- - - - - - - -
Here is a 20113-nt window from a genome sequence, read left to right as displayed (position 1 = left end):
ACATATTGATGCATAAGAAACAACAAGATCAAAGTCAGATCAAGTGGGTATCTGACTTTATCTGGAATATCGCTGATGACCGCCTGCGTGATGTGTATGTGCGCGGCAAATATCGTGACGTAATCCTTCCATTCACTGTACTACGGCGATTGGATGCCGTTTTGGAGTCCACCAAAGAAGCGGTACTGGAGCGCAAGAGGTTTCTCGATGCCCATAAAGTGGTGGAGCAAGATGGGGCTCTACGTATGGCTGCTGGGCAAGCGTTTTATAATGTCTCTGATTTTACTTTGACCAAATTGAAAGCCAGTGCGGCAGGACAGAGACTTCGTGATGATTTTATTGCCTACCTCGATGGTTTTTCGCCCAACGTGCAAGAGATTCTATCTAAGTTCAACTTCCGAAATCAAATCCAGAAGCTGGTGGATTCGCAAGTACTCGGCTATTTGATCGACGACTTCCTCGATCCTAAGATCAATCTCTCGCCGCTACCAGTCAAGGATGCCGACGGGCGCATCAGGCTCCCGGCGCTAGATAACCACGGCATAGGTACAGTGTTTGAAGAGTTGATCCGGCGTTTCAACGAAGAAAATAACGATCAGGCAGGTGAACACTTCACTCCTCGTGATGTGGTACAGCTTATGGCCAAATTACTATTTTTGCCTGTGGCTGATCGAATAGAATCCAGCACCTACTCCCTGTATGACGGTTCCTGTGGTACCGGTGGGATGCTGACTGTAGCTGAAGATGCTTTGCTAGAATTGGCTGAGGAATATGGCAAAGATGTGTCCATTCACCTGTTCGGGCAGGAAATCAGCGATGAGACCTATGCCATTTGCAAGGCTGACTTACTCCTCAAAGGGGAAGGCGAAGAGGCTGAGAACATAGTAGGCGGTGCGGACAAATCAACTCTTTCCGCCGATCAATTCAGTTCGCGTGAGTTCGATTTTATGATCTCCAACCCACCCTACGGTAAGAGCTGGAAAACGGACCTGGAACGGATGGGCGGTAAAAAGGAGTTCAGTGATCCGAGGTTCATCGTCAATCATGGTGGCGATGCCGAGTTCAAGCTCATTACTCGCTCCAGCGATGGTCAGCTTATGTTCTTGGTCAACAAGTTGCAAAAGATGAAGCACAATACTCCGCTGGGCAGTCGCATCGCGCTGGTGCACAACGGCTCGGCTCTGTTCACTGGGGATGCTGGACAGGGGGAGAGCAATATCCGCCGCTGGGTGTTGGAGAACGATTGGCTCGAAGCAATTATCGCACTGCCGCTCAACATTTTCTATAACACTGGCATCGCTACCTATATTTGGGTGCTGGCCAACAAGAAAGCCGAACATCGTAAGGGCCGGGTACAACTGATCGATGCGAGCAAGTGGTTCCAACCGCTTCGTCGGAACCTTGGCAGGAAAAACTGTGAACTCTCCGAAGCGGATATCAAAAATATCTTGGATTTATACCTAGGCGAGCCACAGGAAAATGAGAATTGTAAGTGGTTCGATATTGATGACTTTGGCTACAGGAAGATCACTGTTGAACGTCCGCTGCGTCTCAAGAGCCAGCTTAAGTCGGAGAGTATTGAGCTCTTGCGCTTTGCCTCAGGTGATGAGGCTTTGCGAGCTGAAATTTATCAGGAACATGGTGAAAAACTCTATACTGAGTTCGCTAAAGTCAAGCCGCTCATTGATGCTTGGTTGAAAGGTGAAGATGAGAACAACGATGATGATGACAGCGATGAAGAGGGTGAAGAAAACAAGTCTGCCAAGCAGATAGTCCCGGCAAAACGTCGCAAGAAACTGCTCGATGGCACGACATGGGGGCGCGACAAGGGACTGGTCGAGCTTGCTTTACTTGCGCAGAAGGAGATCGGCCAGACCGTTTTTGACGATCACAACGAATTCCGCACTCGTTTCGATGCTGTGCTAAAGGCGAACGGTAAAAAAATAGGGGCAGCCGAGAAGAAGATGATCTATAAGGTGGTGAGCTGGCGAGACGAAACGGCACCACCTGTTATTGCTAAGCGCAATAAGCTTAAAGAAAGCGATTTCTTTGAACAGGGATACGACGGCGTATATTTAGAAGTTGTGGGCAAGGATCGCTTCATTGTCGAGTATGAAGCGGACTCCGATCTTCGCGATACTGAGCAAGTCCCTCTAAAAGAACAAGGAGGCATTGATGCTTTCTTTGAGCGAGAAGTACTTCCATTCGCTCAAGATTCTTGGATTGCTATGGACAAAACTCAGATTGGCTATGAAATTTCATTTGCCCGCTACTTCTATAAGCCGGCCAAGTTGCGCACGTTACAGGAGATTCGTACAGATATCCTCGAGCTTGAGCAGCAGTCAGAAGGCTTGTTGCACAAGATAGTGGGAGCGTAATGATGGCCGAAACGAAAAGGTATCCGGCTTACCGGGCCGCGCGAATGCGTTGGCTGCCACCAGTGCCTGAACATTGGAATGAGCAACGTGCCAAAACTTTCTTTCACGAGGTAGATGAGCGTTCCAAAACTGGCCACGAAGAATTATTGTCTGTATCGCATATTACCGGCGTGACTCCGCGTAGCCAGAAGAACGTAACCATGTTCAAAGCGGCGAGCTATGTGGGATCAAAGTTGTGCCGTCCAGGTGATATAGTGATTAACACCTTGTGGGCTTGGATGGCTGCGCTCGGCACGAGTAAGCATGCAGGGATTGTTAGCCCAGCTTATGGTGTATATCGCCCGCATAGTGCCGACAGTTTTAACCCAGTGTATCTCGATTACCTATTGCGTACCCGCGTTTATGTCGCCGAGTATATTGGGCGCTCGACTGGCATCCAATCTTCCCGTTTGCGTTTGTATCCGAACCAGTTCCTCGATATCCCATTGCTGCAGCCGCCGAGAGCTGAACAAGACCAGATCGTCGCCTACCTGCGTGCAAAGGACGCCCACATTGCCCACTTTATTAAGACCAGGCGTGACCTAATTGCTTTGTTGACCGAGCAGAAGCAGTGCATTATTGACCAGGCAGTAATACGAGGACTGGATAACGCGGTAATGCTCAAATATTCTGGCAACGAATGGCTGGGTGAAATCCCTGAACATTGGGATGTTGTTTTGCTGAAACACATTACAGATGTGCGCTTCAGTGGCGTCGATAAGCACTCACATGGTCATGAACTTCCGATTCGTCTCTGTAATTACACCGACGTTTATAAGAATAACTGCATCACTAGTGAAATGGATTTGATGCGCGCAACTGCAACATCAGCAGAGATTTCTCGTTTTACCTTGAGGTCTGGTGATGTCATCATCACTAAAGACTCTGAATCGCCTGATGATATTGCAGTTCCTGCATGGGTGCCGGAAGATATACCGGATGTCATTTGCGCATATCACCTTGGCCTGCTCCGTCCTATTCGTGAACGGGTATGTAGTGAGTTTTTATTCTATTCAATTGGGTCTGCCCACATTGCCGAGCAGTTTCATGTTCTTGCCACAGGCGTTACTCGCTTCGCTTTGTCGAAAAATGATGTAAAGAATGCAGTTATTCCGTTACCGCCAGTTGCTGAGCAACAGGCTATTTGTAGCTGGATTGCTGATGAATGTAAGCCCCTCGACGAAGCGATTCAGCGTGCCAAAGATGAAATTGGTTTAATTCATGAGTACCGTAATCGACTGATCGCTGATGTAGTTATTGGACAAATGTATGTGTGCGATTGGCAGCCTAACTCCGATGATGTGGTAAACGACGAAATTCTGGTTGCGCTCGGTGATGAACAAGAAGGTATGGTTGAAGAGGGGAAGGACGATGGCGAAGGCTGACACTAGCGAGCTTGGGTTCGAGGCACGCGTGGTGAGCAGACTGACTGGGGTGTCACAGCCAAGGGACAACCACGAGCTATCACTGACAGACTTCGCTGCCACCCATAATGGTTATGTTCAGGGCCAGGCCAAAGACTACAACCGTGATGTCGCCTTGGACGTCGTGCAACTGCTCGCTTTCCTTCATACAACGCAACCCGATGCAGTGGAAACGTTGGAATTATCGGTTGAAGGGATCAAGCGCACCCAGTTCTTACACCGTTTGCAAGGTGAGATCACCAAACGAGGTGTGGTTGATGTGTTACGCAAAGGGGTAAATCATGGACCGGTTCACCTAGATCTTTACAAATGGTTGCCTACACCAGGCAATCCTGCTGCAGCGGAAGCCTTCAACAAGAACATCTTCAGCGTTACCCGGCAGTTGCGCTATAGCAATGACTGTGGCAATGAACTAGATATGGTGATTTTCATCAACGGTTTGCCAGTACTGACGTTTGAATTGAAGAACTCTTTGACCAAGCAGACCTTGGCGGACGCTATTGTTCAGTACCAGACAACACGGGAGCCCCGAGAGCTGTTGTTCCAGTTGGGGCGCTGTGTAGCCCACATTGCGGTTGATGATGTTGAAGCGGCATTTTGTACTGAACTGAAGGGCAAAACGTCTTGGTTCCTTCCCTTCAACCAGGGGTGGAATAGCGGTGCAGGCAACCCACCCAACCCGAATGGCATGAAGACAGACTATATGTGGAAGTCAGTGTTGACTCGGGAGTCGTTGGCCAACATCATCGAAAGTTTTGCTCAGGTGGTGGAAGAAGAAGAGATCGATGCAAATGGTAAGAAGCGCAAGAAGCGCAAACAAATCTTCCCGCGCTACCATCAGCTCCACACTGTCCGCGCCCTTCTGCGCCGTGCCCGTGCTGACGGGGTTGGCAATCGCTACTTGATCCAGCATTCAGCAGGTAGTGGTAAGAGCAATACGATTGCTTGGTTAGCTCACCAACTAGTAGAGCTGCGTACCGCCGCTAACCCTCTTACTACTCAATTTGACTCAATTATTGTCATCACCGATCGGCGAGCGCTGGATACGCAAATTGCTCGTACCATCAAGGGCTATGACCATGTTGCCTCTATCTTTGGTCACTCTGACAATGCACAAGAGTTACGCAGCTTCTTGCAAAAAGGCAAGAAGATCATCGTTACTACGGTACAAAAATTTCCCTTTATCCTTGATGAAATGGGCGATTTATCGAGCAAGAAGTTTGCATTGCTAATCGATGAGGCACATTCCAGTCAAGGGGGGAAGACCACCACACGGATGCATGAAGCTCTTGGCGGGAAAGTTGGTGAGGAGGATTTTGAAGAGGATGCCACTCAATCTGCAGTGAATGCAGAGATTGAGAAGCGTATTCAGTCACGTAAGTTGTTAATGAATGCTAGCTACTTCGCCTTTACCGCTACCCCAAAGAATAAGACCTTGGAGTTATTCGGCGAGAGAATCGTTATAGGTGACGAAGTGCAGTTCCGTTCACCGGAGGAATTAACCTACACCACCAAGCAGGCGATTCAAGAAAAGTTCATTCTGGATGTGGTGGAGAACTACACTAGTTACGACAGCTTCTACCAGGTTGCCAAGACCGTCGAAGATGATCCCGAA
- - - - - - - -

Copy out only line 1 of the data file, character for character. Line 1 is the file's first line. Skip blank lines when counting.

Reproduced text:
Here is a 20113-nt window from a genome sequence, read left to right as displayed (position 1 = left end):